, Volume 559, Issue 1, pp 401–411

Testing the Sensitivity of Phytoplankton Communities to Changes in Water Temperature and Nutrient Load, in a Temperate Lake

Primary Research Paper


Freshwater lakes are biologically sensitive to changes in the surrounding environment and the impacts that such changes have on their water quality are of considerable ecological, recreational and economic importance. In this study the phytoplankton community model, PROTECH, was used to experiment with the effects of elevated temperatures and increased nutrient load on phytoplankton succession and productivity. The response of a phytoplankton community to combined incremental changes in these drivers was analysed, in order to elucidate the resulting ecological changes. Annual mean phytoplankton biomass increased with increases in temperature and nutrient loading, although the latter had the larger effect. The phenology of the dominant phytoplankton taxa changed with increasing water temperature; the three spring blooming species all peaked earlier in the year. The simulated summer bloom of Anabaena became earlier in the year and the Chlorella bloom later. The increased phytoplankton biomass was largely dominated by the cyanobacterium Anabaena, which was especially prevalent during the summer bloom. This resulted in a progressive loss of phytoplankton biodiversity with increasing water temperature and nutrient supply. Model experimentation showed that whilst both factors greatly affected the community, the changes to nutrient loading generally had the greater effect and that at low nutrient levels the effect of water temperature change was reduced considerably. Finally, the model predicted that cyanobacteria have the potential to dominate the phytoplankton community, with clear consequences for water quality, and that this dominance was at its greatest when high water temperatures were combined with high nutrient loads.


biodiversity cyanobacteria phenology PROTECH 


Unable to display preview. Download preview PDF.

Unable to display preview. Download preview PDF.


  1. Carvalho, L., Kirika, A. 2003Changes in shallow lake functioning: response to climate change and nutrient reductionHydrobiologia506789796CrossRefGoogle Scholar
  2. Edwards, M., Richardson, A. J. 2004Impact of climate change on marine pelagic phenology and trophic mismatchNature430881884CrossRefPubMedGoogle Scholar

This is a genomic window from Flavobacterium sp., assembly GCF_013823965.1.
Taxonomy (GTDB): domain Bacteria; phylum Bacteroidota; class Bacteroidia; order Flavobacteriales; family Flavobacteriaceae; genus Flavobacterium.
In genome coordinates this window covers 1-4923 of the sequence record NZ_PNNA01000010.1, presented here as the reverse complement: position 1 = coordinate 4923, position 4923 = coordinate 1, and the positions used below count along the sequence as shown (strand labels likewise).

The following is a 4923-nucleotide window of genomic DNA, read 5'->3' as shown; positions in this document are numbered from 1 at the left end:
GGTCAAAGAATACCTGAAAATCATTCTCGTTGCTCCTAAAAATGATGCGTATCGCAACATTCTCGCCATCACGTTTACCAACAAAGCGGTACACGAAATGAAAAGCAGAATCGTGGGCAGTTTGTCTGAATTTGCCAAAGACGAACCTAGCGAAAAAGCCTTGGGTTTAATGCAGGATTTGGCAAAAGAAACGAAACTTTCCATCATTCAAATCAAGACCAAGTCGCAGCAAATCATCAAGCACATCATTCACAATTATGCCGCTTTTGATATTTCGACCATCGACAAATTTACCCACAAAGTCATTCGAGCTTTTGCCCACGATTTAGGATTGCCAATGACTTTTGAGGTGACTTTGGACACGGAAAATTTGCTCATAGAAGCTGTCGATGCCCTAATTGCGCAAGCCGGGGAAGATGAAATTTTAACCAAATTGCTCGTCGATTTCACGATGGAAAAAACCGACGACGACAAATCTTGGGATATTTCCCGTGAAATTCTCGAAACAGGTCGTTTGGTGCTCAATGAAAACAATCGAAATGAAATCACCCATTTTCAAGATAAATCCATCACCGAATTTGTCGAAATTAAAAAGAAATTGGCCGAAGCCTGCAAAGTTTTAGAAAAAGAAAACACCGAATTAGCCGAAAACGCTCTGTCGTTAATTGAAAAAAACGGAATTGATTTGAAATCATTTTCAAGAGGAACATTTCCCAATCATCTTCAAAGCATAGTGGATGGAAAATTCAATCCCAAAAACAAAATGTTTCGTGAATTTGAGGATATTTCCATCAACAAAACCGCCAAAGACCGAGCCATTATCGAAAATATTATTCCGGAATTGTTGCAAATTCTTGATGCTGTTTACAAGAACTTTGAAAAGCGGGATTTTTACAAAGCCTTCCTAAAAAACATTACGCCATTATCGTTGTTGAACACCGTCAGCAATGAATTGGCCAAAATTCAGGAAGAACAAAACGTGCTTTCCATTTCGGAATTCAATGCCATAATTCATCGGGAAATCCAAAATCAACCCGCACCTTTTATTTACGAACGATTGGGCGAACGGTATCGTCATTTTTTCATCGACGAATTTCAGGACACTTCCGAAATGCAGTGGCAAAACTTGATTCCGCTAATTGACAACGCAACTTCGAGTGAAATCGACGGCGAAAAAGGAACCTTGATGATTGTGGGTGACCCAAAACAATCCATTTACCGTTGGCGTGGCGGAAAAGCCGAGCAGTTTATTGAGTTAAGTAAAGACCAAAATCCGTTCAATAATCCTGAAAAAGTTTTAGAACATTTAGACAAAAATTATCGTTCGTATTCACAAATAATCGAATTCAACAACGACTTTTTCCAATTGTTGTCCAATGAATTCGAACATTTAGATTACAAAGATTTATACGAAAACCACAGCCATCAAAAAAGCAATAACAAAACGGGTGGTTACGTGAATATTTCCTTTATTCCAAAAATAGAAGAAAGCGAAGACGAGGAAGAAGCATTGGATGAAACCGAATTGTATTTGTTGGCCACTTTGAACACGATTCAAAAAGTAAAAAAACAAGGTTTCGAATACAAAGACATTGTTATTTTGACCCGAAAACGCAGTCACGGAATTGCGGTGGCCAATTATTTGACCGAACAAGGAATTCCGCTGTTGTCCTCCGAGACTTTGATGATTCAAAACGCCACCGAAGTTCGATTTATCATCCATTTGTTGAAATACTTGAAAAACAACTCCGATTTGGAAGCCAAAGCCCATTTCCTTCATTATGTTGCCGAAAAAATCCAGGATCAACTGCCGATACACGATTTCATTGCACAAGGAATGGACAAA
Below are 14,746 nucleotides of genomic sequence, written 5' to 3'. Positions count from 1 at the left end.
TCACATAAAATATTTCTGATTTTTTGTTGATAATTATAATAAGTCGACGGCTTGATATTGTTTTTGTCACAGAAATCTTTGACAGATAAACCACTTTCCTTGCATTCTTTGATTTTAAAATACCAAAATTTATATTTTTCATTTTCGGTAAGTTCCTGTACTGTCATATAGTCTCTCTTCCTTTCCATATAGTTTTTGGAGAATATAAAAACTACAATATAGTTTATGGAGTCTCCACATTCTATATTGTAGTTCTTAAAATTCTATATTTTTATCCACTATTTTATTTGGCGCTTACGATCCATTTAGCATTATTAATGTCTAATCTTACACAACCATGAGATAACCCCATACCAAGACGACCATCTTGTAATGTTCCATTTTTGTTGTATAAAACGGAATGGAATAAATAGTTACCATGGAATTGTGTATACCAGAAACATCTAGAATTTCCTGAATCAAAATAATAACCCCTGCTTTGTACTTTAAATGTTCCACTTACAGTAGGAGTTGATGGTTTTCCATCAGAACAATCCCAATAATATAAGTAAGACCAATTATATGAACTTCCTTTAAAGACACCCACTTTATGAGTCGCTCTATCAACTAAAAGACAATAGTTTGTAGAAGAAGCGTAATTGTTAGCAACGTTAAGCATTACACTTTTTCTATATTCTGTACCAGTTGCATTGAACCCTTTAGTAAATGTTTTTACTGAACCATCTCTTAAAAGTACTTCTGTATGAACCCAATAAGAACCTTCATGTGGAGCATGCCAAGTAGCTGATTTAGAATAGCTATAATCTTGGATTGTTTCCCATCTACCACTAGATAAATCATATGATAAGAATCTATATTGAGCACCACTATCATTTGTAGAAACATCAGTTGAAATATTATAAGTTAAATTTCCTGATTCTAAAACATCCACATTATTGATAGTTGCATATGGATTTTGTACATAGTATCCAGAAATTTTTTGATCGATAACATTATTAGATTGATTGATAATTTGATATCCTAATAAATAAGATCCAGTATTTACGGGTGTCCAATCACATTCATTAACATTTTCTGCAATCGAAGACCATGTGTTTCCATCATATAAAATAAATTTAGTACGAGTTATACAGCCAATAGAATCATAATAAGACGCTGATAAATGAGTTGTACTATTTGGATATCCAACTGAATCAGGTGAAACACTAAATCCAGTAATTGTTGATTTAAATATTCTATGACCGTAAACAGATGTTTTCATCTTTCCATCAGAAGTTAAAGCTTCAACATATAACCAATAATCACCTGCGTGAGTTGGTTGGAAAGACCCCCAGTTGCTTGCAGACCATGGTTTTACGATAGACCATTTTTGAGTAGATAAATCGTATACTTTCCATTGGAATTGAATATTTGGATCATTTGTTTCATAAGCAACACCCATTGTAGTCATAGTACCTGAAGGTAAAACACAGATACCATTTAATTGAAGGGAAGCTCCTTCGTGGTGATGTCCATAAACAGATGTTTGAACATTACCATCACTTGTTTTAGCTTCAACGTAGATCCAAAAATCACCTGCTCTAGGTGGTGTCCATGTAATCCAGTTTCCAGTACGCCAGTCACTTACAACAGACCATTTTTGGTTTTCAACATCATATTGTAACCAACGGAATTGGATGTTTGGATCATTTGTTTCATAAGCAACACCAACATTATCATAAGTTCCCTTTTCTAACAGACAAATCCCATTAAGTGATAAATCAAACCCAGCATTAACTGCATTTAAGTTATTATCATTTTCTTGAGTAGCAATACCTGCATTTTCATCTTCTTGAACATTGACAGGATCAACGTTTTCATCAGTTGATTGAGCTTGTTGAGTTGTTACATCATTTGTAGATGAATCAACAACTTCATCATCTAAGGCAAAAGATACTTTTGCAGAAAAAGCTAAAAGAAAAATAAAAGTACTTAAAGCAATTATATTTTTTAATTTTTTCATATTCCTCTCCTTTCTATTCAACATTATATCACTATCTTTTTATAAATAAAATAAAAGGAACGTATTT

3. Elliott, J. A., Thackeray, S. J. 2004The simulation of phytoplankton in shallow and deep lakes using PROTECHEcological Modelling178357369CrossRefGoogle Scholar
  4. Elliott, J. A., Thackeray, S. J., Huntingford, C., Jones, R. 2005Combining a Regional Climate Model with a phytoplankton community model to predict future changes in phytoplankton in lakesFreshwater Biology5014041411Google Scholar
  5. Gerten, D., Adrian, R. 2000Climate-driven changes in spring plankton dynamics and the sensitivity of shallow polymictic lakes to the North Atlantic OscillationLimnology & Oceanography4510581066Google Scholar
  6. Harper, D. 1992Eutrophication of freshwaters: principles, problems and restorationChapman & HallLondonGoogle Scholar
  7. Lampert, W., Sommer, U. 1997Limnoecology: The Ecology of Lakes and StreamsOxford University PressNew YorkGoogle Scholar
  8. Lewis, D. M., Elliott, J. A., Lambert, M. F., Reynolds, C. S. 2002The simulation of an Australian reservoir using a phytoplankton community model (PROTECH)Ecological Modelling150107116CrossRefGoogle Scholar
  9. Ramsbottom, A. E., 1976. Depth charts of the Cumbrian lakes. Freshwater Biological Association.Google Scholar
  10. Reynolds, C. S. 1984The Ecology of Freshwater PhytoplanktonCambridge University PressCambridgeGoogle Scholar
  11. Reynolds, C. S. 1997bVegetation Processes in the Pelagic: A Model for Ecosystem TheoryEcology InstituteGermanyGoogle Scholar
  12. Reynolds, C. S., Irish, A. E., Elliott, J. A. 2001The ecological basis for simulating phytoplankton responses to environmental change (PROTECH)Ecological Modelling140271291CrossRefGoogle Scholar
  13. Shannon, C. E., Weaver, W. 1949The Mathematical Theory of CommunicationUniversity of IllinoisUrbanaGoogle Scholar
  14. Thackeray, S. J., S. C. Maberly & I. J Winfield, 2005. The Ecology of Bassenthwaite Lake. Freshwater Forum, 25 (in press).Google Scholar
  15. Winder, M., Schindler, D. E. 2004Climatic effects on the phenology of lake processesGlobal Change Biology1018441856CrossRefGoogle Scholar

Copyright information

© Springer 2006

Authors and Affiliations

  • J. A. Elliott
    • 1
  • I. D. Jones
    • 1
  • S. J. Thackeray
    • 1
  1. 1.Algal Modelling Unit, CEH Lancaster, NERCBailrigg, LancsUK

Personalised recommendations